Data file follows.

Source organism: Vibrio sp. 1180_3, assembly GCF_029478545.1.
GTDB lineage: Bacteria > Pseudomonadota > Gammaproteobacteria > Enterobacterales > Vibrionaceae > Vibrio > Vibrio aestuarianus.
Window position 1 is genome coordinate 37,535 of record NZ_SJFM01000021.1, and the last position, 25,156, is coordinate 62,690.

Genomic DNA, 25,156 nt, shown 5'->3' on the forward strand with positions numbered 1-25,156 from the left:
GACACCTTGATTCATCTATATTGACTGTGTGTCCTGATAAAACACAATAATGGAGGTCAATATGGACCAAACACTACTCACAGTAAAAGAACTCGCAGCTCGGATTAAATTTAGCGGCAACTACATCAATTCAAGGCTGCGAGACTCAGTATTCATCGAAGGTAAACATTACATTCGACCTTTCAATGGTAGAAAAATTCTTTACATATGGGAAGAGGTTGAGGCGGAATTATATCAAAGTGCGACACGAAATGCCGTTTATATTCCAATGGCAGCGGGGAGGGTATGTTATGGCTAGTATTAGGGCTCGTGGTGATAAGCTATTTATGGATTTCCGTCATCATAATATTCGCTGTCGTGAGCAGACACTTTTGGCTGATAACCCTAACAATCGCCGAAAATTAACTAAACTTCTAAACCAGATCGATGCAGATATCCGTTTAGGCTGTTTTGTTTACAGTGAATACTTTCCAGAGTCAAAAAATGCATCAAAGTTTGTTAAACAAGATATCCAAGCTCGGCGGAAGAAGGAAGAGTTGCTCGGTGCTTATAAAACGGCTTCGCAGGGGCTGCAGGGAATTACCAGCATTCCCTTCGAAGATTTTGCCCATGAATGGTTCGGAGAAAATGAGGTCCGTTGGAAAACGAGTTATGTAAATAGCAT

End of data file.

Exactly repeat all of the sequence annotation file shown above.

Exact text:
Source organism: Vibrio sp. 1180_3, assembly GCF_029478545.1.
GTDB lineage: Bacteria > Pseudomonadota > Gammaproteobacteria > Enterobacterales > Vibrionaceae > Vibrio > Vibrio aestuarianus.
Window position 1 is genome coordinate 37,535 of record NZ_SJFM01000021.1, and the last position, 25,156, is coordinate 62,690.

Genomic DNA, 25,156 nt, shown 5'->3' on the forward strand with positions numbered 1-25,156 from the left:
GACACCTTGATTCATCTATATTGACTGTGTGTCCTGATAAAACACAATAATGGAGGTCAATATGGACCAAACACTACTCACAGTAAAAGAACTCGCAGCTCGGATTAAATTTAGCGGCAACTACATCAATTCAAGGCTGCGAGACTCAGTATTCATCGAAGGTAAACATTACATTCGACCTTTCAATGGTAGAAAAATTCTTTACATATGGGAAGAGGTTGAGGCGGAATTATATCAAAGTGCGACACGAAATGCCGTTTATATTCCAATGGCAGCGGGGAGGGTATGTTATGGCTAGTATTAGGGCTCGTGGTGATAAGCTATTTATGGATTTCCGTCATCATAATATTCGCTGTCGTGAGCAGACACTTTTGGCTGATAACCCTAACAATCGCCGAAAATTAACTAAACTTCTAAACCAGATCGATGCAGATATCCGTTTAGGCTGTTTTGTTTACAGTGAATACTTTCCAGAGTCAAAAAATGCATCAAAGTTTGTTAAACAAGATATCCAAGCTCGGCGGAAGAAGGAAGAGTTGCTCGGTGCTTATAAAACGGCTTCGCAGGGGCTGCAGGGAATTACCAGCATTCCCTTCGAAGATTTTGCCCATGAATGGTTCGGAGAAAATGAGGTCCGTTGGAAAACGAGTTATGTAAATAGCAT